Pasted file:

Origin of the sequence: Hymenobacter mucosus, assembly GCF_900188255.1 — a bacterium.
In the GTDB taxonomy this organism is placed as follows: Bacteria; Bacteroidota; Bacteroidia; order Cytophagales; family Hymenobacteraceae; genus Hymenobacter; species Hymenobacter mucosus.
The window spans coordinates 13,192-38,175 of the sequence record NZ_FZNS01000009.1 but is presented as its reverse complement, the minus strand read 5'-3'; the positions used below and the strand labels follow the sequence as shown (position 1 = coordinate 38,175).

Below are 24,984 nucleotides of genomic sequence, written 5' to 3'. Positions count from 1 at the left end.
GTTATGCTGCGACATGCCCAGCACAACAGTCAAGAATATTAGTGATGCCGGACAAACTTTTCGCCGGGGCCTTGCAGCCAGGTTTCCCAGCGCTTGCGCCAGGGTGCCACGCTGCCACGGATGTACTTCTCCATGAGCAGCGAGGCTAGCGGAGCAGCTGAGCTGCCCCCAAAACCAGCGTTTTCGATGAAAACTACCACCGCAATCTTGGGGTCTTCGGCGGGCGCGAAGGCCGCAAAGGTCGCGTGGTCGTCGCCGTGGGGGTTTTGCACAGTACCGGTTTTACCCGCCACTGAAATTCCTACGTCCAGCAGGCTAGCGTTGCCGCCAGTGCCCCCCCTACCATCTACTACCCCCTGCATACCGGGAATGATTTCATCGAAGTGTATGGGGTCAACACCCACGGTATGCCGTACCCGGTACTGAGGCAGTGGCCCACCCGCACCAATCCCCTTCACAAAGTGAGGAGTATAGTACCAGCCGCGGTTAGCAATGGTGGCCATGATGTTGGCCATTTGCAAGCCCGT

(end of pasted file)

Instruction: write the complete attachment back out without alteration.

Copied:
Origin of the sequence: Hymenobacter mucosus, assembly GCF_900188255.1 — a bacterium.
In the GTDB taxonomy this organism is placed as follows: Bacteria; Bacteroidota; Bacteroidia; order Cytophagales; family Hymenobacteraceae; genus Hymenobacter; species Hymenobacter mucosus.
The window spans coordinates 13,192-38,175 of the sequence record NZ_FZNS01000009.1 but is presented as its reverse complement, the minus strand read 5'-3'; the positions used below and the strand labels follow the sequence as shown (position 1 = coordinate 38,175).

Below are 24,984 nucleotides of genomic sequence, written 5' to 3'. Positions count from 1 at the left end.
GTTATGCTGCGACATGCCCAGCACAACAGTCAAGAATATTAGTGATGCCGGACAAACTTTTCGCCGGGGCCTTGCAGCCAGGTTTCCCAGCGCTTGCGCCAGGGTGCCACGCTGCCACGGATGTACTTCTCCATGAGCAGCGAGGCTAGCGGAGCAGCTGAGCTGCCCCCAAAACCAGCGTTTTCGATGAAAACTACCACCGCAATCTTGGGGTCTTCGGCGGGCGCGAAGGCCGCAAAGGTCGCGTGGTCGTCGCCGTGGGGGTTTTGCACAGTACCGGTTTTACCCGCCACTGAAATTCCTACGTCCAGCAGGCTAGCGTTGCCGCCAGTGCCCCCCCTACCATCTACTACCCCCTGCATACCGGGAATGATTTCATCGAAGTGTATGGGGTCAACACCCACGGTATGCCGTACCCGGTACTGAGGCAGTGGCCCACCCGCACCAATCCCCTTCACAAAGTGAGGAGTATAGTACCAGCCGCGGTTAGCAATGGTGGCCATGATGTTGGCCATTTGCAAGCCCGT